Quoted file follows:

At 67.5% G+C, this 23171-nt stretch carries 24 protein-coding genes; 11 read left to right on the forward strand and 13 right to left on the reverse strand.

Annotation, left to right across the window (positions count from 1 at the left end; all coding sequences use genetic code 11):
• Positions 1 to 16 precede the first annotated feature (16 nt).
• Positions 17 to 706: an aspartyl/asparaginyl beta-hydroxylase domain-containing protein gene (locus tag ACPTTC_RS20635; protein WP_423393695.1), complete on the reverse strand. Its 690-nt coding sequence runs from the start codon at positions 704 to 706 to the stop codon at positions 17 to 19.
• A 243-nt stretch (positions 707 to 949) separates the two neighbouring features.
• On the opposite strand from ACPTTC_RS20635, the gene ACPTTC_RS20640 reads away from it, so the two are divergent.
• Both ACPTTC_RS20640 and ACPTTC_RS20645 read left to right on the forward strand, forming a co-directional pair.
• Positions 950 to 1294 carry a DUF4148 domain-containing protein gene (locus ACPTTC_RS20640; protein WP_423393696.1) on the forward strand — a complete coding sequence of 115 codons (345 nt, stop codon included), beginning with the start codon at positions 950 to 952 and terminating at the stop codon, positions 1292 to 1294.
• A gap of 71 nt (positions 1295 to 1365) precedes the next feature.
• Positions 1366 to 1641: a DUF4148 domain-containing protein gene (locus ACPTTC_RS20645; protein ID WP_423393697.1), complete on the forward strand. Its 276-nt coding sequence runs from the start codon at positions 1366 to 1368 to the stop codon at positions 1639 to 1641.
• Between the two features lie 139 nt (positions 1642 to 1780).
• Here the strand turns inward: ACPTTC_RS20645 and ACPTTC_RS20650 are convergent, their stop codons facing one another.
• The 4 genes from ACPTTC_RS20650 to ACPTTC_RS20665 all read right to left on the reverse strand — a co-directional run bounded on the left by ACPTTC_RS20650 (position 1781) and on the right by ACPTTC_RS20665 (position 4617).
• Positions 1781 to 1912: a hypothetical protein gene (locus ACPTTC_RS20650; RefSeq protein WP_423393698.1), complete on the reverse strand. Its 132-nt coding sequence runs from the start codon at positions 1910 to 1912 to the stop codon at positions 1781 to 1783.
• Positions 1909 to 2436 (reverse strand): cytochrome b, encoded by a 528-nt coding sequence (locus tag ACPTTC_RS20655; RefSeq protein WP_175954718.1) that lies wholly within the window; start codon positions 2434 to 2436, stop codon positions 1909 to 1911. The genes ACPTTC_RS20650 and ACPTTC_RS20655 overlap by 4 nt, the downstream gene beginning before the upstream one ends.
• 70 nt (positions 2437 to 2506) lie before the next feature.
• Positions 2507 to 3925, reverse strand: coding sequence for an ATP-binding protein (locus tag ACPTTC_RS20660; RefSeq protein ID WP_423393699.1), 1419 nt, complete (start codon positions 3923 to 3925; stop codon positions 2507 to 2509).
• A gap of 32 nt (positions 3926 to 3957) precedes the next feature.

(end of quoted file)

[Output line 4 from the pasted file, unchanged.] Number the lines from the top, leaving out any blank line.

• Positions 17 to 706: an aspartyl/asparaginyl beta-hydroxylase domain-containing protein gene (locus tag ACPTTC_RS20635; protein WP_423393695.1), complete on the reverse strand. Its 690-nt coding sequence runs from the start codon at positions 704 to 706 to the stop codon at positions 17 to 19.